LONDON (Reuters) - A helicopter crashed into a crane on top of one of Europe’s tallest residential blocks on Wednesday, killing two people as it burst into flames and spiralled down into rush-hour traffic close to the Houses of Parliament in central London.
Police said there was nothing to suggest a terrorism link to the crash on a foggy morning on the south bank of the River Thames, less than a mile from Britain’s parliament, its secret services headquarters and the site of a new U.S. embassy.
However, Prime Minister David Cameron said helicopter flights over a capital city with an ever-increasing number of huge skyscrapers needed to be carefully examined.
“There was a big bang and bits started showering down, then there was an explosion down the road,” said truck driver Ray Watts whose vehicle was hit by falling debris.
“We saw the fireball down there and the smoke. We didn’t know what way to run because there were bits coming down everywhere.”
Witnesses said the helicopter hit a crane on top of the as-yet unoccupied 185-metre (200-yard) high cylindrical block - The Tower, One St George Wharf - spun out of control, fell to the ground and burst into flames, setting nearby buildings alight.
Wreckage was strewn across roads close to Vauxhall train station, a major transport hub near the south bank of the River Thames, which was packed with thousands of commuters at the time of the incident shortly after 0800 GMT.
A Reuters reporter at the scene said tangled bits of crane could be seen hanging off the side of the tower, the top of which was still shrouded by low cloud an hour after the crash.
“It is something of a miracle that this was not many, many times worse given the time of day that this happened,” police Commander Neil Basu told reporters. The fire service said it had rescued one man from a burning car.
Basu said the helicopter was believed to be on a commercial flight from Redhill, south of the capital, to Elstree, home to famous British film studios north of London, but had been diverted to a heliport near the crash site.
He said there were 13 casualties. The pilot was one of those killed and it was not thought anyone else was on board. One other person was found dead near the wreckage.
The helicopter involved was an Italian-made twin-engined AgustaWestland 109, the company’s best selling VIP corporate helicopter, according to a source familiar with the situation.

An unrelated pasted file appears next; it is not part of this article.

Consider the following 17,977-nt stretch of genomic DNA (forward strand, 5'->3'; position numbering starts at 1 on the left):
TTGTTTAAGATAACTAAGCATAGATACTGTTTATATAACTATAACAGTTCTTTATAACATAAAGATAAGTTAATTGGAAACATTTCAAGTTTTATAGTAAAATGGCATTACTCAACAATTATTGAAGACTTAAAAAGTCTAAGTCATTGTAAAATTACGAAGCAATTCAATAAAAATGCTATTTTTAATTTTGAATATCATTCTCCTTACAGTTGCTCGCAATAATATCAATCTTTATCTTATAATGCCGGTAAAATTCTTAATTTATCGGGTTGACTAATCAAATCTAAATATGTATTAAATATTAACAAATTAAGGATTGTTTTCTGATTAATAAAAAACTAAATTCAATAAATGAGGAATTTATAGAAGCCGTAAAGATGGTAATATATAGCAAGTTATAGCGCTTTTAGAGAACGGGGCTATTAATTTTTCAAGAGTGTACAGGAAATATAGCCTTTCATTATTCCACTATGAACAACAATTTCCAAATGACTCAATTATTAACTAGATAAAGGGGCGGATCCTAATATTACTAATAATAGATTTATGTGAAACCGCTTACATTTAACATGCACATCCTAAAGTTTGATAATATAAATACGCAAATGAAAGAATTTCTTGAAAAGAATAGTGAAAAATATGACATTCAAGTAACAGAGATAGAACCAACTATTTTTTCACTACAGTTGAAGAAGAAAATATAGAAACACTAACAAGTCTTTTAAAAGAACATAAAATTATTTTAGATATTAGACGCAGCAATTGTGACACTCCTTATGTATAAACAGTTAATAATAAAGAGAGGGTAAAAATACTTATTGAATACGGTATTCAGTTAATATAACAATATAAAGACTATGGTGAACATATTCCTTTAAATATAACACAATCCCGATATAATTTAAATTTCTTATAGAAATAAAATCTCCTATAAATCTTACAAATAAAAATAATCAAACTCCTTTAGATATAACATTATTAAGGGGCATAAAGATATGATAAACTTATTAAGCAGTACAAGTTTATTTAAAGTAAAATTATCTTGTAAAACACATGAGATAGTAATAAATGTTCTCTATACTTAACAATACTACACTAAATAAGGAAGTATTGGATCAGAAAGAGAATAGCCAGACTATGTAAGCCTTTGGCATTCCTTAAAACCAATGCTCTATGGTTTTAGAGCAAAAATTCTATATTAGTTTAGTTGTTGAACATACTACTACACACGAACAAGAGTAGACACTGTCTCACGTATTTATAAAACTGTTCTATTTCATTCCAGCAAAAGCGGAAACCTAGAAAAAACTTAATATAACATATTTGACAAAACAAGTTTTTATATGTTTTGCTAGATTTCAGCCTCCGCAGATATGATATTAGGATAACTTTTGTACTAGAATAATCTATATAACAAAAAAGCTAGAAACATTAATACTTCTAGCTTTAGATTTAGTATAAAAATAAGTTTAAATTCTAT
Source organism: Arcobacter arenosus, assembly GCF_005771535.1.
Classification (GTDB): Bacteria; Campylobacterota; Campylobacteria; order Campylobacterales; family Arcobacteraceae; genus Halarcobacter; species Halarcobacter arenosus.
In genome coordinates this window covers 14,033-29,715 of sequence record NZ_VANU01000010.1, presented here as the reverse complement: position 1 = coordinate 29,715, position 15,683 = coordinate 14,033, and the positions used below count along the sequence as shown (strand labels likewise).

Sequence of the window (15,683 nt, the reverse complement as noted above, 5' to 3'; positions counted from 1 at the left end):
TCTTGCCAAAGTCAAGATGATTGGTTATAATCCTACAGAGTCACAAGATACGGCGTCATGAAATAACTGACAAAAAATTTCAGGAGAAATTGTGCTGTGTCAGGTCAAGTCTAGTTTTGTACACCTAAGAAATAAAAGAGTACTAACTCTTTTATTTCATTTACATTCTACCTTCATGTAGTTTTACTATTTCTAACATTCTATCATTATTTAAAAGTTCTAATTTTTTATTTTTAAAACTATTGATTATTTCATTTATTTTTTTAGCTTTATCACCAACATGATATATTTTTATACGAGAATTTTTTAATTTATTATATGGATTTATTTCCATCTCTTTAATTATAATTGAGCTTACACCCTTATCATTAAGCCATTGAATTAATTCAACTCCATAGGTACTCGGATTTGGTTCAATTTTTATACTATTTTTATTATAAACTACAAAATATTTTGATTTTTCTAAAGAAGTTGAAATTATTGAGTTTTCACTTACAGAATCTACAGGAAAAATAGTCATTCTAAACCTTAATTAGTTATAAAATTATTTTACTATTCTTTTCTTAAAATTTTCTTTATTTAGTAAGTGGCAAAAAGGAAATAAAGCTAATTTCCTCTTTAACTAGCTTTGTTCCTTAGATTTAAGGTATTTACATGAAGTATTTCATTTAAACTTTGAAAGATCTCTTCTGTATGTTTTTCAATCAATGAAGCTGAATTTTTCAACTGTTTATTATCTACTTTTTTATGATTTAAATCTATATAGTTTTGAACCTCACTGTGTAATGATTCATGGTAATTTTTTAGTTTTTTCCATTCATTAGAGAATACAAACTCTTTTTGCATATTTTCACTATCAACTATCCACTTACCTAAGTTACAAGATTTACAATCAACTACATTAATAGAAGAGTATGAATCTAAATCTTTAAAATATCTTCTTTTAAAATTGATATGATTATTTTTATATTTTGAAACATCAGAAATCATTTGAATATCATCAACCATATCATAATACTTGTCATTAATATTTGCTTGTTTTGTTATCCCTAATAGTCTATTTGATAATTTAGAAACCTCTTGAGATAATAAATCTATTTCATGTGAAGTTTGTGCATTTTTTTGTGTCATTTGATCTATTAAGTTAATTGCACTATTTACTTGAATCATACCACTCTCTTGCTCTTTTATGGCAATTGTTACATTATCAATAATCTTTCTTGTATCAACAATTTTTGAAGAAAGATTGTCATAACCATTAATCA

Edmir Pishtar, who was in a van outside the site, said he spoke to the operator who was about to get into the crane cab.
“He was literally shaking because he was getting ready to climb into the crane and he was late,” Pishtar said.
Roads around the area including a route over the Thames were closed off, and bus and rail services were affected.
Builder Brookfield Multiplex said the tower’s 52 floors house 212 luxury flats. Media reports have suggested apartments could go for as much as 50 million pounds.
“Fortunately for us we have done a full headcount and there are no injuries or fatalities among anyone on the site,” said Tony Pidgley, chairman of developer Berkeley Group BKG.L.
Neither he nor police would speculate on the cause of the crash but helicopters should normally fly 500 feet (150 metres)above tall structures. Despite its proximity to landmarks such as the headquarters of Britain’s MI6 international intelligence agency, police quickly ruled out an attack by militants.
“There’s nothing to suggest any terrorism link,” said a spokesman for London’s Counter Terrorism Command.
However, a local lawmaker said authorities should re-examine where and how helicopters were allowed to fly over the capital, where a number of skyscrapers - including the Shard, the highest building in western Europe - have been built in recent years.
“I‘m sure they will be looked at as part of the investigations that will take place,” Cameron told parliament.
Helicopters in London are generally supposed to fly along the River Thames and the nearby London City Airport said its flights had been disrupted due to low visibility.
The Department of Transport’s crash investigation unit said it had launched an inquiry and it could be several months before it produced a definitive report. (Additional reporting by Kate Holton, Paul Sandle, Tom Bill, Louise Ireland, Tim Castle and Rhys Jones; Writing by Guy Faulconbridge and Michael Holden; Editing by Louise Ireland)